Only one of our reviewed prospects was taken last night (Travis Sanheim), so there are still a lot of solid prospects available for the Rangers to pick at #59. We will be live-blogging rounds 2-7 this morning, and the action begins at 10am on the NHL Network.
10:19: Washington traded up to get the #39 pick from Buffalo, giving up #44 and #74.
10:30: Predators traded pick #46 to San Jose for pick #51 and a 5th rounder in 2015.
10:36: Vancouver traded the #50 pick to LA for Linden Vey.
10:45: Rangers select Brandon Halverson, a goalie out of Sault Ste Marie in the OHL with pick #59. Halverson had a 2.96 GAA and a .904 SV% with SSM last season, his rookie year.
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Original Post: Day One of the 2014 NHL Draft is upon us. We will be live-blogging the event, and will be updating this post with all big news from around the league. The first big deal was made this afternoon, when Ryan Kesler was sent to Anaheim. The Canucks also dumped defenseman Jason Garrison’s contract, sending him to Tampa Bay. The Rangers also sent Derek Dorsett to Vancouver for a third round pick (#85).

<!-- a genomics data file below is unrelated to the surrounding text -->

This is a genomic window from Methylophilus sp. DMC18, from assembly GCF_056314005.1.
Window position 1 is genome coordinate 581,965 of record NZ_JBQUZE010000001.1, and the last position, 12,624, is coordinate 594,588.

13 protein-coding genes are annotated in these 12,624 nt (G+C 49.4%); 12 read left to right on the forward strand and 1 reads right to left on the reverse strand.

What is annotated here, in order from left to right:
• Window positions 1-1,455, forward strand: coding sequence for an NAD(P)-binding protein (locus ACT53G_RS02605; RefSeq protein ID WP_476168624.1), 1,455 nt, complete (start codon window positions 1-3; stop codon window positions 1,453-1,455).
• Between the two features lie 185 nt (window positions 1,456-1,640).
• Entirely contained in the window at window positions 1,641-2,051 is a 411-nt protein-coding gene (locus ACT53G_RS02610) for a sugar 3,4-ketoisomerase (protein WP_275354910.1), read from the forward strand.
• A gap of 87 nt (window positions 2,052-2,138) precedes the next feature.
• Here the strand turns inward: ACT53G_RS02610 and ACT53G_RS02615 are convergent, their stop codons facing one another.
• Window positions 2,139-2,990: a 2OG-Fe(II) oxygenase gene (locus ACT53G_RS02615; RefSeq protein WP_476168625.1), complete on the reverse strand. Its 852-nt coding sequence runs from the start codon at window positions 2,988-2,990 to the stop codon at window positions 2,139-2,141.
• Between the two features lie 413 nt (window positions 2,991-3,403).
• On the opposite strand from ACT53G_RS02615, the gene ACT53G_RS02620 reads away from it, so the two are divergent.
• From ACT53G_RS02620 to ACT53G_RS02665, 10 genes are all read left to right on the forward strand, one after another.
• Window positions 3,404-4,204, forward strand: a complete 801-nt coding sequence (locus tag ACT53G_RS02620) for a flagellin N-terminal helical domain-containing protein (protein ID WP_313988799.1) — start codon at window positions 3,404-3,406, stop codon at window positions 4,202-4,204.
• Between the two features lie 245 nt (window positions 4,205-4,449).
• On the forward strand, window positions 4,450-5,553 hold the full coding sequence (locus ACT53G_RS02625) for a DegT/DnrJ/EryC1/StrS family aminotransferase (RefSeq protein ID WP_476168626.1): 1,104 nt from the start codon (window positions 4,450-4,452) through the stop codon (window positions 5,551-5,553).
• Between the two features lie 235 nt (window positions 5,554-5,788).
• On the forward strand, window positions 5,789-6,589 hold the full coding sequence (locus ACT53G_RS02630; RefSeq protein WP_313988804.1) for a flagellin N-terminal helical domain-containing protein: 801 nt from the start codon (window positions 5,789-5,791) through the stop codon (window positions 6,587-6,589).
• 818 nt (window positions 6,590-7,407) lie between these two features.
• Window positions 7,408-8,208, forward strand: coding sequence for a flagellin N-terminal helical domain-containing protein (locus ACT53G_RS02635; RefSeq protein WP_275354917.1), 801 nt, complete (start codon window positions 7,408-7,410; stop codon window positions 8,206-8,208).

As for the Rangers, they may stay quiet. Gordie Clark said that the Rangers likely won’t trade into the first round. That doesn’t mean that they will be entirely quiet tonight (despite the Dorsett trade), as they have the negotiating rights to Anton Stralman, Benoit Pouliot, and Brian Boyle. I’m not saying they will be traded to recoup draft picks, but it wouldn’t surprise me if, at the very least, teams aren’t kicking tires on Stralman and Boyle.
7:19: Despite the rumors, Florida does not trade the first overall pick. They select Aaron Ekblad after some funny stalling from the Panthers.
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As the draft approaches tonight, Andrew Gross spoke with Gordie Clark to discuss the prospects, and any chances that the Rangers would move into the first round. Clark noted that it is unlikely that the Rangers move into the first round, citing the lack of depth in this year’s draft as one of the main reasons. Clark expects that only the top 15 picks will be impact players. Clark also said that the Rangers will use the “best player available” approach instead of drafting towards a need.